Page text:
For many Jews, it is one of the most visceral of rituals: helping shovel the dirt to cover a casket of a loved one. At a recent graveside service, before the stricter limits on public gatherings kicked in, Rabbi David-Seth Kirshner explained a new part of the ritual.
“If you are wearing gloves, you can shovel earth on the grave and place the shovel in the dirt for the exact next person with gloves to participate,” Kirshner, head rabbi at Temple Emanu-El in Closter, N.J., instructed mourners. “If you do not have gloves, you can use your bare hands to throw earth in the grave.”
Like virtually everything else in religious — and non religious — life, the familiar, centuries-old Jewish practices around death and dying are adapting to the age of coronavirus. Even as communities brace for possible spikes in death caused by the virus, it has already created a different kind of distance between the living and the dead, snuffing out the comfort of the human touch in the most vulnerable moments.
Rabbi Kirshner, who heads a Conservative congregation of 800 families, on Monday conducted his first death-bed prayers without being able to hold the dying person’s hand.
“Today, I had my first ‘virtual’ hospital visit of a member of our community who is dying,” Kirshner said in an interview. “I could not be physically present at the hospital bedside, but a nurse held the hand of the patient and oriented the FaceTime iPad towards her face while I chanted the misheberach prayer and sang Avinu Malkenu and offered the vidui prayer.”
Across the United States, rabbis and Jewish funeral homes are imposing rules that only graveside services be held with limited attendance. Shiva, the seven-day period in which friends and neighbors visit the mourners in their homes, are now being conducted via Zoom. And taharah, a ritual of purification after death, is being done with increased personal bodily protection and other changes to the ritual.
Restrictions are even more draconian in other countries with strong traditional practices surrounding death and burial. Italy has banned funeral services, only allowing priests to say a brief prayer with family members at burial. There is a pile-up there of coffins at churches and bodies at hospital morgues. In the United Kingdom, funeral directors are considering streaming the rites over Facebook.
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Traditionally, congregational rabbis and chaplains at hospitals, hospices and nursing homes make regular in-person visits to the sick and dying. Rabbinical students undergo training on how to attend to their needs and those of their relatives. Physical presence at hospitals, nursing homes, hospices and other locations is lesson one.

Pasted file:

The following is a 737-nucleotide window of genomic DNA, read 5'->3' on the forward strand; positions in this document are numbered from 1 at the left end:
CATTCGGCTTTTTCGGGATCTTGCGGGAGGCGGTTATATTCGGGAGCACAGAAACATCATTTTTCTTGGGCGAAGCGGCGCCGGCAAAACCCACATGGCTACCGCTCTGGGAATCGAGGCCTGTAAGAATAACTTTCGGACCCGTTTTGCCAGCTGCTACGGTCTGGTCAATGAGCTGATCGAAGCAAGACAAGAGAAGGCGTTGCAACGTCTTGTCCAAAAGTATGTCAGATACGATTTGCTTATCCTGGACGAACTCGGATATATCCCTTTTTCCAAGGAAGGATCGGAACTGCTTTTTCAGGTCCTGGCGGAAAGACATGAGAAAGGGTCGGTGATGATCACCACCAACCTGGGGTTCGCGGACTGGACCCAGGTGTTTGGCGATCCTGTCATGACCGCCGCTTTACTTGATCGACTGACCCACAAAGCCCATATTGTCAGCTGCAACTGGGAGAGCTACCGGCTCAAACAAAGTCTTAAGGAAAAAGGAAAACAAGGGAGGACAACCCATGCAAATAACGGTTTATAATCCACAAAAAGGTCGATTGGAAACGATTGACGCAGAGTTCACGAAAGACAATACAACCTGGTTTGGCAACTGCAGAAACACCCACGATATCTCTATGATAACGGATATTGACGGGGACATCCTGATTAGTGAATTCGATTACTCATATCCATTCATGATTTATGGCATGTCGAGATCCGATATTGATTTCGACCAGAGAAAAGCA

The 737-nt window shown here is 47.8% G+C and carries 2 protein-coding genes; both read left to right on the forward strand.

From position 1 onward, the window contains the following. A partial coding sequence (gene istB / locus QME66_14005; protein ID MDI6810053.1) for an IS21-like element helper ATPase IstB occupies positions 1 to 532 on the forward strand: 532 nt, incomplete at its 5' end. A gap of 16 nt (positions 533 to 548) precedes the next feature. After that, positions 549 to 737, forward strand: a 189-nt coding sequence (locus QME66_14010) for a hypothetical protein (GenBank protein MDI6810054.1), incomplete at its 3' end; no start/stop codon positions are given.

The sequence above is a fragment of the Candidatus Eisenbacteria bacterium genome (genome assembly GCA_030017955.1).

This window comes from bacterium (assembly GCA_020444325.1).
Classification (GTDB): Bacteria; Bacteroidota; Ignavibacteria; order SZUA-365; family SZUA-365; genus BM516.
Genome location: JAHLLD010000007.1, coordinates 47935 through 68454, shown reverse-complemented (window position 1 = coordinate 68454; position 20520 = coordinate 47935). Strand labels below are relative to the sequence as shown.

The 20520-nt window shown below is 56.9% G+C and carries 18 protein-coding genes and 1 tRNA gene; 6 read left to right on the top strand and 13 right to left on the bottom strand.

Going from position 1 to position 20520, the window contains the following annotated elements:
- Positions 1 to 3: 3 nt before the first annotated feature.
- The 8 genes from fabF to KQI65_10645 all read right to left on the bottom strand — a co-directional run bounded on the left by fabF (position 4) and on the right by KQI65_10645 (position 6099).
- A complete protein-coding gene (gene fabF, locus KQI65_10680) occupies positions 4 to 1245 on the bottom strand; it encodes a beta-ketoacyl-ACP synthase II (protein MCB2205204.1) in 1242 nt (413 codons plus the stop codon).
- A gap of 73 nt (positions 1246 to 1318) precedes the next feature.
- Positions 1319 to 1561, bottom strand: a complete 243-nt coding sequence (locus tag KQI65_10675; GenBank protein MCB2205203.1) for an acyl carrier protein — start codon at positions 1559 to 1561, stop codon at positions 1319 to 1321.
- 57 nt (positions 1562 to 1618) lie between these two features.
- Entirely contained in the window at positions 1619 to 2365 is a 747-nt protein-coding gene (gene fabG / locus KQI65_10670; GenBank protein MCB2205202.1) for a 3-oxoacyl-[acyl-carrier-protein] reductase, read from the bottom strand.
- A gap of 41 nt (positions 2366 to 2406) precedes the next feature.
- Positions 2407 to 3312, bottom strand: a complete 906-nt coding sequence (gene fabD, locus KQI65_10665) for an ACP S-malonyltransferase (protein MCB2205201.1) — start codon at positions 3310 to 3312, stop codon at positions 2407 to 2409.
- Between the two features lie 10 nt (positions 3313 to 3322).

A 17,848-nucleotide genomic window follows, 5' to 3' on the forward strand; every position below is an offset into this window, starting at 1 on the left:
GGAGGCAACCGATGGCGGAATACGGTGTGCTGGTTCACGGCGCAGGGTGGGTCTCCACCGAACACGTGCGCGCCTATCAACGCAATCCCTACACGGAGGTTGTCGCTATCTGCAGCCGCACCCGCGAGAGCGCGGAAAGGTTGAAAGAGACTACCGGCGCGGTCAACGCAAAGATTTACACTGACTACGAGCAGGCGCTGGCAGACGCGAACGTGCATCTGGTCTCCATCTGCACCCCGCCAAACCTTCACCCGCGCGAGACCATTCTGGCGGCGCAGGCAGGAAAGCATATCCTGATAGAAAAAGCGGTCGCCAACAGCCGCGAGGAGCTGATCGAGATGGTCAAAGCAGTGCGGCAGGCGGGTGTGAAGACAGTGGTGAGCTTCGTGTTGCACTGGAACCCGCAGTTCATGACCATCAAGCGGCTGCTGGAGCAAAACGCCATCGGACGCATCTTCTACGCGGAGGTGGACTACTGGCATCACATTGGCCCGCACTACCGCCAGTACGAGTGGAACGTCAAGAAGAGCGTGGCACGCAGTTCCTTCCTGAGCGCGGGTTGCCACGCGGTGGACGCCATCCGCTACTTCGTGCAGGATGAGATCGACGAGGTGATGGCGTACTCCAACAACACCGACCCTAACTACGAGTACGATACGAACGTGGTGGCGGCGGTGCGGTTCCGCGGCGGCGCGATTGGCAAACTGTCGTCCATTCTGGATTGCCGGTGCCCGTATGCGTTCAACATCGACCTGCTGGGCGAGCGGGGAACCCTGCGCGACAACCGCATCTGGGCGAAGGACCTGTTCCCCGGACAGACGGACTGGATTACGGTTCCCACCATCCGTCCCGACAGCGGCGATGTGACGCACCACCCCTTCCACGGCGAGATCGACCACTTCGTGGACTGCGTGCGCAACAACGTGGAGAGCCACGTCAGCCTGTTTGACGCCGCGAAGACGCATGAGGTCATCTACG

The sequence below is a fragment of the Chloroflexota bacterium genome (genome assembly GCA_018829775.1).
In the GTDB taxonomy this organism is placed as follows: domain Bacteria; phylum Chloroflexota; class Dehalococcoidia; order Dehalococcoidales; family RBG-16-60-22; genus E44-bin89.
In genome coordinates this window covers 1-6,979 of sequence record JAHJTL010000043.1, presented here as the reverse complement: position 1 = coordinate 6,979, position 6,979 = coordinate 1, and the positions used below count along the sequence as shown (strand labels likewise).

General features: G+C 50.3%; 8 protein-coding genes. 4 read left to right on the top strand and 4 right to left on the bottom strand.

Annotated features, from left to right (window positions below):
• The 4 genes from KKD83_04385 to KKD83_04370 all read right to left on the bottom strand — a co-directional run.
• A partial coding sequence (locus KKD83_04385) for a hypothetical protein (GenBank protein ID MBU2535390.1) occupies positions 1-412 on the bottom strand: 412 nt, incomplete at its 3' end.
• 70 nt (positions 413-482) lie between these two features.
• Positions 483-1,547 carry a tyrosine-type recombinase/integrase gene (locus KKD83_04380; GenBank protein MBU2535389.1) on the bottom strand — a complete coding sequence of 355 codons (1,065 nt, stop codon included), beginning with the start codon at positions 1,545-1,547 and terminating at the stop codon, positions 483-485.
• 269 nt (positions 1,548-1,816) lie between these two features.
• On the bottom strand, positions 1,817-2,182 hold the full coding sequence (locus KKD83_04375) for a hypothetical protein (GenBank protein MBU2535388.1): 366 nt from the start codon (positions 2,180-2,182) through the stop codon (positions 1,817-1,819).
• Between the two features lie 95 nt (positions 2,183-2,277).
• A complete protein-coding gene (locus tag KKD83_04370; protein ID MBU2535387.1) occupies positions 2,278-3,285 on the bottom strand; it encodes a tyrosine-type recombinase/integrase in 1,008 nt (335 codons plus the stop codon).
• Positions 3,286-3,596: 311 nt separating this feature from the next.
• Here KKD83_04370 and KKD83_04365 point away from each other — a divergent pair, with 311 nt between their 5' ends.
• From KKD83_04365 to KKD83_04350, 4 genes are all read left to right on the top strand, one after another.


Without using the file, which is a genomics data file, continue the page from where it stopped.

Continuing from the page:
That lesson now has to be revised.
Rabbi Jeffrey Myers is an expert on crisis, death, and adaptability. He is the rabbi at Tree of Life Synagogue in Pittsburgh, where 11 worshipers were murdered during Shabbat services in 2018.
On Monday, Rabbi Myers performed his first funeral in this new era of social-distancing. It was conducted at graveside, family only, and no public information was published about the burial. He suggested the shiva be limited to only family members, with a minyan — the quorum of 10 required to recite the memorial prayer — assembled from that group or put together online.
Asked whether he was concerned about his own exposure to the virus, Myers said, “I have to trust my families.”
One of the most intimate of moments in Judaism is taharah, a last touch and purification in preparation of the body for burial.
The required steps, performed separately for men and women at a funeral home, involve washing and purifying the body and dressing the deceased in cotton or linen garments.
“It’s the most intimate thing,” said Malke Frank, a co-chair of the New Community Chevra Kadisha of Greater Pittsburgh, which conducts the ritual there. “It’s so beautiful on how we can relate to someone we don’t know at all.” The 61 people who are part of the group handled nearly 100 bodies last year.
This would be the ultimate in close proximity to someone who may have had or died of the virus. In a recent Zoom meeting among members of the Pittsburgh group, some said they didn’t want to do taharah at this time, and others suggested modifications like no physical contact, but readings and prayers, she said. Responses like these came from all ages.
As deaths are expected to increase from the coronavirus, questions are being asked about what protective equipment to use and how and where to procure the coverings, masks and face shields for taharah in light of the need for the equipment by medical professionals—an ethical quandary. One of the recent pleas from federal government officials is to conserve the use of protective equipment to frontline doctors and nurses.
David Zinner, executive director of Kovod v’ Nichum, a national organization that trains communities and organizations in the taharah ritual, and other experts have been fielding questions from volunteers who do the washing, funeral directors, and medical professionals on the teams in online sessions about personal safety and changes in procedures for taharah. The organization has scheduled call-in sessions for the next five Mondays.
The organization has recommendations on its website, jewish-funerals.org, and an encyclopedic listing of scientific research and recommendations. One is reinforcing covering the face with a plastic shield, in part for protection and in part as a reminder not to touch the face—one of the general coronavirus protection measures.
“We have to look at science and not panic,” Zinner said. Because of the extensive coverings that are used, he said, “in some ways, we are better protected in the taharah room than at the supermarket.”
Cindy Skrzycki, a former reporter and columnist for The Washington Post, is a visiting professor in public policy at McGill University in Montreal.